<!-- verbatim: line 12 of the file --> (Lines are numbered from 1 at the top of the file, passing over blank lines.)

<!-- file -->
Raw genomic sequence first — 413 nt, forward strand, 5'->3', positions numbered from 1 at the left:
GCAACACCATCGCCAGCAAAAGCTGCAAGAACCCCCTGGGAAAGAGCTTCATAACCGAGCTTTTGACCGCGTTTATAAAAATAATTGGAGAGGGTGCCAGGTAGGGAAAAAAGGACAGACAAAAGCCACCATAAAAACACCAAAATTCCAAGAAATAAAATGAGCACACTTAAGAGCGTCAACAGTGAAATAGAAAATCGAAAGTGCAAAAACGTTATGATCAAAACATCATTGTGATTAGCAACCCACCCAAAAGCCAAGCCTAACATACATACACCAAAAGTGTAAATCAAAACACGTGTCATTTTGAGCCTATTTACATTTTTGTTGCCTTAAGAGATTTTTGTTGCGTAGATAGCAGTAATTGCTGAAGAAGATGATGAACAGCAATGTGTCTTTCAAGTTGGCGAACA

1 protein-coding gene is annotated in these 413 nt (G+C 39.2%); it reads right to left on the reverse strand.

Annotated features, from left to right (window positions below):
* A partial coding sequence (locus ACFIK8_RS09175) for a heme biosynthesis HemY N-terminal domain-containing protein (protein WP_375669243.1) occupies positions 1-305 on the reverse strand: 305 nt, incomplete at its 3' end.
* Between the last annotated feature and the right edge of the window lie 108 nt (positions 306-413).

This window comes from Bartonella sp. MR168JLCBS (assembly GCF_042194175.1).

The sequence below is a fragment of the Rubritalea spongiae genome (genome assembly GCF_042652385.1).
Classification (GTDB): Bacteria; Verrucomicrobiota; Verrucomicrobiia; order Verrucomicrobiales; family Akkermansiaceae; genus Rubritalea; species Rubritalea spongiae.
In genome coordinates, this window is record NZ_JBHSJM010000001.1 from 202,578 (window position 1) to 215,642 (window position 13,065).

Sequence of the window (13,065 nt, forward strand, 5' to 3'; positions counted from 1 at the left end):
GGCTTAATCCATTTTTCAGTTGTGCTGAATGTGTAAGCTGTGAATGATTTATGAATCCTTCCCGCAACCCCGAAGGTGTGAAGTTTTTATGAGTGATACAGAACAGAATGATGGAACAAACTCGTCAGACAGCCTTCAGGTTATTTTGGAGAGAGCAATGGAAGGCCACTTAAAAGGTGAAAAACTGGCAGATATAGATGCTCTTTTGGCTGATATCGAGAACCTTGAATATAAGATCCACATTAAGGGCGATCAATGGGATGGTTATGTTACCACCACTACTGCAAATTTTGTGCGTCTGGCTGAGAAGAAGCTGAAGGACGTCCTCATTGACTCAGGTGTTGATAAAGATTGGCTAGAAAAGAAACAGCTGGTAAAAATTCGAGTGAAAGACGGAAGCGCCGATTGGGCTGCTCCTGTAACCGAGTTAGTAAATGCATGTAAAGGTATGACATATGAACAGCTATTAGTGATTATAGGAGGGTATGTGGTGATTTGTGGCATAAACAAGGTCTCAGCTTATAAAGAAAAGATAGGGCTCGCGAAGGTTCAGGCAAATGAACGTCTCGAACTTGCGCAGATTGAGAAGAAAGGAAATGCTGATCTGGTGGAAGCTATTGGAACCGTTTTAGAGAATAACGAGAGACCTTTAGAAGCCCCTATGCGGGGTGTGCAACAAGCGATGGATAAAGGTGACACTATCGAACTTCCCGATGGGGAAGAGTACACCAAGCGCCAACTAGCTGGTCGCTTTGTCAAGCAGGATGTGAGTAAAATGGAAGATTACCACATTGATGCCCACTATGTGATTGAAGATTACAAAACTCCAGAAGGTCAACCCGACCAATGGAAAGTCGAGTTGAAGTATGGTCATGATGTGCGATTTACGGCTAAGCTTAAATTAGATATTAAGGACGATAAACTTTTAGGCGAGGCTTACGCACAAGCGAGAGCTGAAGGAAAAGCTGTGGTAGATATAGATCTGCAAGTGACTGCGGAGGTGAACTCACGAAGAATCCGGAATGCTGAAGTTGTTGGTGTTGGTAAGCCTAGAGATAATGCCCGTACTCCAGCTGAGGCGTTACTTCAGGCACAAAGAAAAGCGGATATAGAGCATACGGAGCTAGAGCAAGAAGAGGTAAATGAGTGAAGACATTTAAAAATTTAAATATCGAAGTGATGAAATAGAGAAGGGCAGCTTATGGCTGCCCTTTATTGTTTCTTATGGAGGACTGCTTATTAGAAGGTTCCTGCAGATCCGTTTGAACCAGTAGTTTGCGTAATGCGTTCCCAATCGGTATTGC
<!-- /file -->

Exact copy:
GGCTTAATCCATTTTTCAGTTGTGCTGAATGTGTAAGCTGTGAATGATTTATGAATCCTTCCCGCAACCCCGAAGGTGTGAAGTTTTTATGAGTGATACAGAACAGAATGATGGAACAAACTCGTCAGACAGCCTTCAGGTTATTTTGGAGAGAGCAATGGAAGGCCACTTAAAAGGTGAAAAACTGGCAGATATAGATGCTCTTTTGGCTGATATCGAGAACCTTGAATATAAGATCCACATTAAGGGCGATCAATGGGATGGTTATGTTACCACCACTACTGCAAATTTTGTGCGTCTGGCTGAGAAGAAGCTGAAGGACGTCCTCATTGACTCAGGTGTTGATAAAGATTGGCTAGAAAAGAAACAGCTGGTAAAAATTCGAGTGAAAGACGGAAGCGCCGATTGGGCTGCTCCTGTAACCGAGTTAGTAAATGCATGTAAAGGTATGACATATGAACAGCTATTAGTGATTATAGGAGGGTATGTGGTGATTTGTGGCATAAACAAGGTCTCAGCTTATAAAGAAAAGATAGGGCTCGCGAAGGTTCAGGCAAATGAACGTCTCGAACTTGCGCAGATTGAGAAGAAAGGAAATGCTGATCTGGTGGAAGCTATTGGAACCGTTTTAGAGAATAACGAGAGACCTTTAGAAGCCCCTATGCGGGGTGTGCAACAAGCGATGGATAAAGGTGACACTATCGAACTTCCCGATGGGGAAGAGTACACCAAGCGCCAACTAGCTGGTCGCTTTGTCAAGCAGGATGTGAGTAAAATGGAAGATTACCACATTGATGCCCACTATGTGATTGAAGATTACAAAACTCCAGAAGGTCAACCCGACCAATGGAAAGTCGAGTTGAAGTATGGTCATGATGTGCGATTTACGGCTAAGCTTAAATTAGATATTAAGGACGATAAACTTTTAGGCGAGGCTTACGCACAAGCGAGAGCTGAAGGAAAAGCTGTGGTAGATATAGATCTGCAAGTGACTGCGGAGGTGAACTCACGAAGAATCCGGAATGCTGAAGTTGTTGGTGTTGGTAAGCCTAGAGATAATGCCCGTACTCCAGCTGAGGCGTTACTTCAGGCACAAAGAAAAGCGGATATAGAGCATACGGAGCTAGAGCAAGAAGAGGTAAATGAGTGAAGACATTTAAAAATTTAAATATCGAAGTGATGAAATAGAGAAGGGCAGCTTATGGCTGCCCTTTATTGTTTCTTATGGAGGACTGCTTATTAGAAGGTTCCTGCAGATCCGTTTGAACCAGTAGTTTGCGTAATGCGTTCCCAATCGGTATTGC